In order to address the immediate power shortfall in the country, the government approved its 'fast track private projects' initiative, which was advertised on September 26, 2008 on the basis of first International Competitive Bidding (ICB). Three bids for establishing rental power projects of around 500 MW cumulative power generation capacity were received within the bid submission deadline, and the technical and qualification bids were opened on October 30,2008 in the presence of all stakeholders and the media. The bid evaluation committee recommended two bids including, Gulf Rental Power (80.5 MW) and Independent Power Ltd (220.9MW), as responsive in accordance with the evaluation criteria. The tariffs of Gulf Rental Power and Independent Power Ltd are 16.3724 cents/Kwh and 18.8824 cents/Kwh respectively, while the term of the tariff for both these projects is 60 months (5 years) each.
In addition, present government called tenders for rental power in December 2008, which were opened in February/March 2009 by PPIB. These plants were to be commissioned by the end of 2009. The bid evaluation committee declared eight bids as responsive after evaluation of envelope-I covering technical and financial qualification. The bids included 73.92MW AVS (Pvt) Ltd, a Tapal Group project, 138MW Intermash-Stolitsa of Russia, 170MW MHK Energy (Pvt.) Ltd, 63.81MW Premier Energy (Pvt.) Ltd, 220MW Reshma Power Generation Ltd, 170MW Ruba Energy Pakistan (Pvt.) Ltd, 85MW Sialkot Rental Power, and 100MW Trimax Power (Pvt.) Ltd.
The tariff offered for AVS is 13.58 cents/kwh, for Intermash-Stolitsa 18.96 cents/kwh, MHK Energy 13.9615 cents/kwh, Premier Energy 13.26 cents/kwh, Reshma Power Generation 13.75 cents/kwh, Ruba Energy Pakistan 13.85 cents/kwh, Sialkot Rental Power 13.42 cents/kwh and Trimax Power 14.02 cents/kwh. The term of tariffs of all these projects is 60 months (5 years).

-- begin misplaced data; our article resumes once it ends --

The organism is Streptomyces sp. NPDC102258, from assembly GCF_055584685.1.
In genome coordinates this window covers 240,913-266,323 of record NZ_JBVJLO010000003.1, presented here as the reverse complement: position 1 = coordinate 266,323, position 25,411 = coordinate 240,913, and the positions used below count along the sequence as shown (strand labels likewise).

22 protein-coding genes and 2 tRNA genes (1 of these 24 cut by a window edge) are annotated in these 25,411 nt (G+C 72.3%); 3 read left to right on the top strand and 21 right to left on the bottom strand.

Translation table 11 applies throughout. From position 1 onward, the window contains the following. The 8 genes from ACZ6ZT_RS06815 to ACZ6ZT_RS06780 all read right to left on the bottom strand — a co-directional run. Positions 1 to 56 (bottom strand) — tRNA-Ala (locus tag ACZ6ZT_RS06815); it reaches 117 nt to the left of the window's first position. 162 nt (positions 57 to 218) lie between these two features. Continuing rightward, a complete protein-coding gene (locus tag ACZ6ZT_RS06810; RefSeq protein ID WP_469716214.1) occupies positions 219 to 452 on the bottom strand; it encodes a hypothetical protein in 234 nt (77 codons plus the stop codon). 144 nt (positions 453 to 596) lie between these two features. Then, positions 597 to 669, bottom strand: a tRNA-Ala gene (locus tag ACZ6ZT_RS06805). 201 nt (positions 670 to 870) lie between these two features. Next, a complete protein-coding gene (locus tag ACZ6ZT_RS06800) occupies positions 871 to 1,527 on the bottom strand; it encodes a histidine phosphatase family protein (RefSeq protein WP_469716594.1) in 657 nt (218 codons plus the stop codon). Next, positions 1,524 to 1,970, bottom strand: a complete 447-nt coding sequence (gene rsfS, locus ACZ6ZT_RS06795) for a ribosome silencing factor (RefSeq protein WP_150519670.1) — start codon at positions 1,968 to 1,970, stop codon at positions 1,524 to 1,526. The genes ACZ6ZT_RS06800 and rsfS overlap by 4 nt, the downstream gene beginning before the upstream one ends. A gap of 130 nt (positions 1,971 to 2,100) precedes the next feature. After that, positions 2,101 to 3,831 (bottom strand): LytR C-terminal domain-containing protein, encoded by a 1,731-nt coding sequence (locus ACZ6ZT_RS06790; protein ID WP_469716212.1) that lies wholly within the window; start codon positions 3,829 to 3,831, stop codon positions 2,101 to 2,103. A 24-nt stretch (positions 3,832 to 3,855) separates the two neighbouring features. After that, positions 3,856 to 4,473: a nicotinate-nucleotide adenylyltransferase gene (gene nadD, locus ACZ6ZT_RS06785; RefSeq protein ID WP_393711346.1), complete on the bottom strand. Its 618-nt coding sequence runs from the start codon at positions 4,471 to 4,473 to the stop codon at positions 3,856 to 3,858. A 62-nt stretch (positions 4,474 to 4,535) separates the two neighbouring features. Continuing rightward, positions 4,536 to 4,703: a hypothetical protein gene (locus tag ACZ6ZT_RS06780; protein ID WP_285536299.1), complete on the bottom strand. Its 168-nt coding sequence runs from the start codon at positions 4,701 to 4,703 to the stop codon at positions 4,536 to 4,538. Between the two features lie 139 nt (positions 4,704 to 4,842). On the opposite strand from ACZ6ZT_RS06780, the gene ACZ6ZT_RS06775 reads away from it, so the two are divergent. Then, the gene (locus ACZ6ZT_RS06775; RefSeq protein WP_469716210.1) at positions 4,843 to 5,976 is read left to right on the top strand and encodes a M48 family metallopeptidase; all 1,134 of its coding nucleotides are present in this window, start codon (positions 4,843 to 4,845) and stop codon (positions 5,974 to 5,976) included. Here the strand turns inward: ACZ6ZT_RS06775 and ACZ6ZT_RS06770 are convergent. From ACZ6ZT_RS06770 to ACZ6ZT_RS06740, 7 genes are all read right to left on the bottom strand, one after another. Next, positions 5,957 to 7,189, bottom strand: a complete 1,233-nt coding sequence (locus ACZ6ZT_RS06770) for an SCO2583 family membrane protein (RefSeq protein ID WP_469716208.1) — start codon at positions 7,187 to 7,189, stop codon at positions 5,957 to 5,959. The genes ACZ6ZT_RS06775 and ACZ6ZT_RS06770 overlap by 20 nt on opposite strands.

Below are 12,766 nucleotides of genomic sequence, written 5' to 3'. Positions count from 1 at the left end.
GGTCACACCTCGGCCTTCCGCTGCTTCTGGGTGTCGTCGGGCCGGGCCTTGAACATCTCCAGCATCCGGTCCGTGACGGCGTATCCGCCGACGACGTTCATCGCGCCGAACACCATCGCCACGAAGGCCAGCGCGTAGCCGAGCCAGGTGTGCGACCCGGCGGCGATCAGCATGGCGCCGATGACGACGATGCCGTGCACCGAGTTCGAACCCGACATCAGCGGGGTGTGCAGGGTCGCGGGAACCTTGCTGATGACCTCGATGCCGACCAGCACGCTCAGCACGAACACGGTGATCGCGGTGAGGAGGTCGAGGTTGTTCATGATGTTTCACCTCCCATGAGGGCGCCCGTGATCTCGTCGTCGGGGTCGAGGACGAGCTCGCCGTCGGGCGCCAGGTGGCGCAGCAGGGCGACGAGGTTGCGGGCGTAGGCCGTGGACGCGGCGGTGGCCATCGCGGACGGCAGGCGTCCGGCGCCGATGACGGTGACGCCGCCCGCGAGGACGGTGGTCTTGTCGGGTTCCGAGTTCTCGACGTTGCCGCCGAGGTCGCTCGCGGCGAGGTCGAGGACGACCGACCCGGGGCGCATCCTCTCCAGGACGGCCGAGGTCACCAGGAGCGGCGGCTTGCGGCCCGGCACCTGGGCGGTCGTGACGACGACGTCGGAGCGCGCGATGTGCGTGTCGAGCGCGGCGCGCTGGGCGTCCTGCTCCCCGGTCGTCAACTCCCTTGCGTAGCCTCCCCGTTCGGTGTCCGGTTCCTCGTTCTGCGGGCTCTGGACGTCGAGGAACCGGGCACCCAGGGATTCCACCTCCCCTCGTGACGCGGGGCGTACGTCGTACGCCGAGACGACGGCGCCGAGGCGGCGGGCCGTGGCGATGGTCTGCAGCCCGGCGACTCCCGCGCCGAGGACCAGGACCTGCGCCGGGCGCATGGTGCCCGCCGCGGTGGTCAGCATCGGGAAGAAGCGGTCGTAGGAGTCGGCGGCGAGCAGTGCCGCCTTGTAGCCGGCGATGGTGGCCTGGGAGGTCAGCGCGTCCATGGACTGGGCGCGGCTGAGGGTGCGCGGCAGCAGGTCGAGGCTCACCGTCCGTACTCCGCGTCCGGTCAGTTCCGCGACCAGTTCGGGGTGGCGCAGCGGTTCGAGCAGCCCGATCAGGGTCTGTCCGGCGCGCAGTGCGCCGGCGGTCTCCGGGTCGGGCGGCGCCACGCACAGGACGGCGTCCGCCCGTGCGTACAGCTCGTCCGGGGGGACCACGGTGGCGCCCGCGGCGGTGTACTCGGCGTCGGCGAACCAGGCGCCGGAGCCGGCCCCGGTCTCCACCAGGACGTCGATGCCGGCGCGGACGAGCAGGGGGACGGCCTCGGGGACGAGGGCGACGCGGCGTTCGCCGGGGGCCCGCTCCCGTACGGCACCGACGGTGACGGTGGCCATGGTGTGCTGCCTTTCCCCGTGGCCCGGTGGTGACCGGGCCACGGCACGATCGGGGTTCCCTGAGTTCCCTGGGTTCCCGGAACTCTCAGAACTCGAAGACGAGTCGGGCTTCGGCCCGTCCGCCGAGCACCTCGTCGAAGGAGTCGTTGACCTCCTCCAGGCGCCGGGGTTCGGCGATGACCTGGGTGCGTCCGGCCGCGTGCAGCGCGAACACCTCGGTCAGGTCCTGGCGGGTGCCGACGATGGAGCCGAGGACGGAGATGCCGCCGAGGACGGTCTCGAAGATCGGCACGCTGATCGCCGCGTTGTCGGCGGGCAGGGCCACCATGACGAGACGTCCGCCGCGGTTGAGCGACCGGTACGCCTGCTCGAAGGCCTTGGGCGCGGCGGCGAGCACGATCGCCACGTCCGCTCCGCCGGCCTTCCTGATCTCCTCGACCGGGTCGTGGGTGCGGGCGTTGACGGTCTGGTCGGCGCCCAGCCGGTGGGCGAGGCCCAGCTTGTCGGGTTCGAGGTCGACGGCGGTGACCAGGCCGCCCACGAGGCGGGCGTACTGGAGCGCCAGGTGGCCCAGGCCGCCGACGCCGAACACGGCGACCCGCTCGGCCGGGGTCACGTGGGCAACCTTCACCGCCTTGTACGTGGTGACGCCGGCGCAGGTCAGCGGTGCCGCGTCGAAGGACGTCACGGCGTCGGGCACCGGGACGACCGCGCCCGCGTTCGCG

A lot has been said and written on the integrity, transparency, and efficiency of rental power but government is proceeding while ignoring all the criticism. Under the Shaukat Aziz and Mohammad Mian Soomro governments, following conditions were laid down in the tender documents and subsequent contracts awarded through ICB process: (i) 7 percent mobilization advance, adjustable against dues, to RPPs after Commercial Operation Date (COD); and (ii) SBLC for 93 percent of the contract value confirmed by an A-rated bank to cover event of default of power buyer.
In most cases of RPPs, the signed contracts have been amended in writing and new contracts awarded through ICB process containing the following: (i) 14 percent mobilization advance, adjustable against dues to RPPs after COD; and (ii) sovereign guarantee to cover any events of default on part of power buyer.